Prayer is the foundation of our monastic life and each day in the monastery is centred around times of prayer, together and in private. The backbone of our prayer is the ‘Liturgy of Hours’ – sometimes called the ‘Divine Office’ or the ‘Work of God’ – where the monks gather in the Abbey church at appointed times to chant psalms and sing hymns to God, to listen to the Scriptures and to pray for the needs of the world. This daily round of worship consecrates the course of the day and night as the community gathers in the stillness of the morning, at the setting of the sun and at the closing of the day.
Saint Benedict reminds monks that they ought ‘to prefer nothing to the Work of God’ (RB 43) and that God is especially near during our communal times of prayer. Praying in the sight of God and the angels, monks should ensure ‘our minds are in harmony with our voices.’ (RB 19)
We leave our morning’s work to come together around God’s table at midday for the celebration of Mass. It is the high-point of our day and the source of our unity as we gather to be nourished by the Word of God and the Eucharist.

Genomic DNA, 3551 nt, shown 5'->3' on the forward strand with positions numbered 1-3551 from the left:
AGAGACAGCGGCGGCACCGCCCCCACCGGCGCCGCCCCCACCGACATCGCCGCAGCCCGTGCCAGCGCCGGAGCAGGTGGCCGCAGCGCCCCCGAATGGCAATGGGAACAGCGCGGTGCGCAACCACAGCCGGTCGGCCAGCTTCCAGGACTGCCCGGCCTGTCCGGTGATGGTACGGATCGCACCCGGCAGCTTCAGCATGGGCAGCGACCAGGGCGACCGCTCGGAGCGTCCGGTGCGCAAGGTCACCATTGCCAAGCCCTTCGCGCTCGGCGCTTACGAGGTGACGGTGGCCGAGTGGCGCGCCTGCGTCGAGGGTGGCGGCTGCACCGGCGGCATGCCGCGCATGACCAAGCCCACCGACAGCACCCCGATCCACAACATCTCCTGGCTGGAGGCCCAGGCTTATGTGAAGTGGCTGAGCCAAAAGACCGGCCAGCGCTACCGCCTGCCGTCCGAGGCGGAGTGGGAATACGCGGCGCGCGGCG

Private prayer is a crucial way for monks to deepen their relationship with God. Away from our common worship in the church, monks devote significant portions of their day to prayer in silence, to meditation or to devotions. An especially important element of monastic life is ‘Lectio Divina’, the slow and prayerful reading of the Scriptures. By reading the Scriptures in this way every day, a monk listens to the voice of God and enters into a conversation which shapes his heart and moulds his life according to the will of God.
Let us be mindful always of the Prophet’s words: ‘Serve the Lord in fear’ and again ‘Sing praises wisely’ and ‘In the sight of the Angels I will sing praise to you’. Let us therefore consider how we ought to conduct ourselves in sight of the Godhead and of his Angels, and let us take part in the psalmody in such a way that our mind may be in harmony with our voice.